“I have been fortunate to work with these really smart engineers at Ford, and continually learn each time we work together. Collaborating with the other development drivers, we make changes with the goal to make the car as nice to drive and as fast as possible while be friendly to drive to flatter the amateur and engage the experienced drivers.” Billy said. “As I work with the team, i’m just one (small) input to a very big picture of the development process. As the engineers look at data, drive the cars themselves, and conduct a whole series of ride quality and non performance-related tests, they gather all this information to decide what changes to make to the car. I view myself as just another data point to help them make changes for a better end result. The credit really goes to them. I am just happy to be a part of it and I have a lot of fun doing it.”
A racer having fun while making our street cars faster is just the kind of situation we can get behind. However, Billy is fully cognizant that the mission of a high-performance street car is far more diverse than that of a race car.
“It is harder to set up a street car than a race car, because a race car is very one-dimensional using whatever it takes to go fast. In a street car, especially one like the GT350, you really have to walk the line of making a car good for everybody,” he explained.“Because if it is super fast, but difficult to drive or if it rides really rough, nobody is going to buy it. There are some brilliant track-focused cars out there that ride really rough on the street, but let’s face it, most people who buy these cars don’t solely drive them on the track.”
We were able to take that knowledge and further expand on it to help develop the tuning on the Performance Pack 2. — Billy Johnson
“While working with the Shelby and Ford GT development groups, there was a track test where the base Mustang guys also attended and I had the chance to hop in their car, drive it, and give them some feedback,” Billy said. “That’s another awesome thing that even during the development of the regular Mustangs, they track them right from the beginning. It’s not just do all the street stuff and then, ‘Oh maybe we’ll play around on the track.’ The track is definitely an important part of the development of every Mustang.”
Never was that track-focused development more important than it was when pushing the Mustang GT into a whole new performance stratosphere with the Performance Pack Level 2.
“I had the chance to drive the Performance Pack 1 a long time ago and give them some feedback. Then the Performance Pack 2 test mule came out and I gave them some feedback on that. As things progressed and Performance Pack 2 really turned into a very high-performing base Mustang, they had me come back again and I worked with them on later track events to further dial in the MagneRide and the aerodynamics,” Billy said. “As they were playing around with the aero and getting more downforce, we talked about the aerodynamic balance when you are going through corner at 130-140 mph at VIR. Having that aero balance make it stable and easy to drive in the corner. Since I worked on the MagneRide tuning with the Shelby guys, we were able to take that knowledge and further expand on it to help develop the tuning on the Performance Pack 2.”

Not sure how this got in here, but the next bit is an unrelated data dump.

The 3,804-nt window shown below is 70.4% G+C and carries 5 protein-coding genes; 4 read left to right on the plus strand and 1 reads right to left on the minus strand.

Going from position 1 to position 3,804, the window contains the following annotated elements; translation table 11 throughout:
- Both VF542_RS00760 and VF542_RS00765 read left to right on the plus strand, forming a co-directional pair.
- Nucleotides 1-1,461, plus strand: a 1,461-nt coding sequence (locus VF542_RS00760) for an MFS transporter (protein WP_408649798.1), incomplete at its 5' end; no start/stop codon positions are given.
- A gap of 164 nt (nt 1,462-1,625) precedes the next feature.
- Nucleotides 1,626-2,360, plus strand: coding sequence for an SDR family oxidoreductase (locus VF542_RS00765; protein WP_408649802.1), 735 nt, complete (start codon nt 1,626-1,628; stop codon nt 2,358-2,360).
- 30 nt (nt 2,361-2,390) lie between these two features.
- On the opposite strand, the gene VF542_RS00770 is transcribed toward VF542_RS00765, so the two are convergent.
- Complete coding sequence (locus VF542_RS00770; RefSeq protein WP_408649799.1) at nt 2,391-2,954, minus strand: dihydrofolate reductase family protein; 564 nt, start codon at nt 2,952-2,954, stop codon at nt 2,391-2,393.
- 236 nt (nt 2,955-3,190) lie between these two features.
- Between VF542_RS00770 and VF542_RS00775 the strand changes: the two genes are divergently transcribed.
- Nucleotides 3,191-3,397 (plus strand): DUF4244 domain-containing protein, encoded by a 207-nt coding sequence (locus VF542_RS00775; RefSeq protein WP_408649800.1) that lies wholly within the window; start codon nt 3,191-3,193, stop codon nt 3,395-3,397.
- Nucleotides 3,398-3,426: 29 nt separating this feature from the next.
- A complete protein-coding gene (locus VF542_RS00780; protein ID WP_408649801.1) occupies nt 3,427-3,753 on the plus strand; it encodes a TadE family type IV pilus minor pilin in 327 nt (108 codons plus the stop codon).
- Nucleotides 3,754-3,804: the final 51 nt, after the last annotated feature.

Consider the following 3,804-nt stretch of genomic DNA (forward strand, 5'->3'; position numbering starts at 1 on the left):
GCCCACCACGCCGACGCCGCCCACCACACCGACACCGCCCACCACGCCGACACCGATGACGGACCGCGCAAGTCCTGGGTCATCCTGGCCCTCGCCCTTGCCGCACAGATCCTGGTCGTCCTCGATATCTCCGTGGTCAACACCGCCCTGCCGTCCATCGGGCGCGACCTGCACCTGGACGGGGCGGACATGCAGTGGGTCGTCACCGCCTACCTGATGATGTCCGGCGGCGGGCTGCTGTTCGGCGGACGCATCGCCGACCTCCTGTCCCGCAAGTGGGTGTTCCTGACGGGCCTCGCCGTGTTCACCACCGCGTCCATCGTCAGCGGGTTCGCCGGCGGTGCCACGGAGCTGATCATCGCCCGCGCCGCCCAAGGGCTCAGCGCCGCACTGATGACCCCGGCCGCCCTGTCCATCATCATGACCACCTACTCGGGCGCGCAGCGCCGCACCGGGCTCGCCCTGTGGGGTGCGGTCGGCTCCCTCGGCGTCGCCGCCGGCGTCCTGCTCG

The result of that collaboration of engineering and driving acumen is a package for which Billy offers high praise.
Flattery Gets You Everywhere
While he is a decorated race driver, Billy has a significant history helping engineers develop street cars like the 2015-2018 Shelby GT350/GT350R. He also happens to daily drive a 2016 Mustang GT, so he knows both ends of the driving spectrum intimately, which helps him collaborate with the engineers.
“Living with the car day in and day out definitely helps inject the feeling of what customers are going to do. The engineers and the Ford employees are the specialists in that area,” Billy said. “…When you have that range of experience in engineering and also my part as a professional race car driver, you have a big pool of different types of people that you have to satisfy. So, that helps to find a compromise where everybody is happy, which hopefully will translate to the consumers with greatly varying levels of talent.”
The Mustangs in recent memory that he has collaborated on certainly follow through on Ford’s continuing mission to flatter the novice and reward the expert with its performance cars. We expect that to continue with the 2018 Mustang GT upfit with the Performance Pack Level 2.
As we shared in our prior story on the package, the engineers didn’t hold back on the PPL2 development to create an artificial gap between this package and the top-tier Shelby. As such, this package is closer in performance to the GT350 than it is to the Performance Pack Level 1 that it expounds upon.
“Essentially it has all the guts of the Shelby — the Magneride, the aerodynamics, and the Cup 2 tires — along with the 460-horsepower Gen 3 engine, which is awesome. It is really closing the gap to the Shelby as the fastest non-specialty Mustang around the racetrack,” he enthused.
That is high praise from a driver of Billy’s stature, so we are even more excited about the arrival of this option, which should hit the streets in the spring.